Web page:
Safeguarding in the church

The Ecclesiastical Law Society held its AGM and Day Conference at the Cardinal Vaughan Centre, London, on Saturday 5 April 2014 where the subject of the conference was safeguarding.  Below is an extract from the presentation given by Adrian Isles, the Archbishops’ Council’s Designated Officer under the Clergy Discipline Measure, which focusses on the Church of England’s proposed legislative amendments.  This and summaries of the other presentations at the Conference are in the Easter Edition of the Society’s Gospel and Law.

Safeguarding: from a Clergy Discipline Measure perspective

Adrian Isles, the Archbishops’ Council’s Designated Officer under the Clergy Discipline Measure   spoke about the proposed legislative amendments prompted by the enquiry into safeguarding in Chichester.  He asked delegates to think about two particularly difficult areas that would be addressed in legislation: [i] how ‘vulnerable adult’ could be satisfactorily defined within a church context (existing secular safeguarding did not define ‘vulnerable adult’ in terms that took account of the nature of the relationship between a priest and a parishioner seeking pastoral support); and [ii] what action should be taken where a risk assessment concluded that a cleric was a significant safeguarding risk but there was insufficient evidence for a disciplinary tribunal to make findings of misconduct.

The main legislative amendments to be put before General Synod at First Consideration   Stage in July 2014 will include:

– Removal of the time limit for making complaints in cases of sexual abuse against a child or ‘vulnerable adult’;

– Power of a bishop to suspend a cleric when an application is made to the President of Tribunals for permission to make a complaint out of time (this would apply to all complaints) – the bishop will have to be satisfied that it was necessary in all the circumstances of the case, and will be required to seek preliminary legal advice from his registrar;

– Prohibited and suspended clergy will not be allowed to robe during divine service;

– Canon C8 will be amended so that only those with a bishop’s authority to minister [whether as an incumbent, under licence or PTO (Permission to Officiate)] may be invited by the minister with the cure of souls to officiate or be permitted to robe during divine service.  This means that e.g. those teaching in theological colleges and retired clergy would need PTO before they could be allowed to officiate or robe.  Additionally, Canon B43 will be amended to that where a minister form another Church is invited to officiate, the host parish priest will need to be satisfied that the person is of good standing.  Some concern was expressed during questions about the discretion to invite visiting ecumenical clergy remaining with the local incumbent.  There would, however, be a duty on the incumbent to make appropriate enquiries before issuing an invitation to officiate.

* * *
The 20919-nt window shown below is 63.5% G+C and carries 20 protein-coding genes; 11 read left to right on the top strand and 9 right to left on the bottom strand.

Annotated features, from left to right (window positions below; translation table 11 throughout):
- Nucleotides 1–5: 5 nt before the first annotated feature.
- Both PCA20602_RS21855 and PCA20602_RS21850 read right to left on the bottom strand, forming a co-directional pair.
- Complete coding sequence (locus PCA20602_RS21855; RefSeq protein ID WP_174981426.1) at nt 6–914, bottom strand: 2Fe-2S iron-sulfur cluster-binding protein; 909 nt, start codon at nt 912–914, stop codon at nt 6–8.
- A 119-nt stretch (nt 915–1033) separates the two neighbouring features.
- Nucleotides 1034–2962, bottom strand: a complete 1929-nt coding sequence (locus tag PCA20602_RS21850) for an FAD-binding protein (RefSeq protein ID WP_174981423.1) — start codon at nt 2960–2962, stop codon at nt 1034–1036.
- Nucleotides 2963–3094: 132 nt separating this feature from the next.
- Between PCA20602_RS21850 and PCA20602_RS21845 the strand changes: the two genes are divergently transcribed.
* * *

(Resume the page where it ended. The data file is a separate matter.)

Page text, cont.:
– Safeguarding training will be mandatory for all ordained clergy, and all lay readers and lay workers in the church. Bishops will be required to appoint a safeguarding advisor in accordance with House of Bishops regulations.

– All ordained clergy, all licensed lay readers and lay workers, all PCCs and wardens will be under a duty to have due regard to House of Bishops’ safeguarding guidance.

– Anyone on the barred lists under the Safeguarding Vulnerable Groups Act, and anyone who has been convicted of certain offences, will be disqualified from serving as a warden or being a member of a PCC.  However, the bishop will be able to waive a disqualification following a conviction e.g. where the conviction is historic and the person concerned is not a safeguarding risk.

In plenary it was agreed a significant problem area remains: that of risk assessment in cases where there are concerns but no criminal convictions and insufficient evidence of misconduct to put before a disciplinary tribunal, (e.g. because victims are unable or unwilling to give evidence). One of the key problems is finding an established set of facts on which to base a risk assessment when the respondent disputes the alleged conduct.  Possible ways forward might include some form of fact-finding hearing, as happens in child protection proceedings. The use of intermediaries, Audio visual technology and written evidence was discussed as a means of getting evidence before the relevant fact-finding body where victims’ capacity to testify was impaired.

The discussion concluded with a vigorous debate, particularly about issues of evidence for the Clergy Disciplinary Measure, the need for more rigorous assessments, consideration of the balance between child protection and the interests of jussive, and issues of where responsibilities lay, e.g. invitations to ecumenical or retired clergy.

We are grateful to the Rev Dr Catherine Shelley, Editor of Gospel and Law, and Adrian Isles the author of the presentation for permission to reproduce the above extract. 

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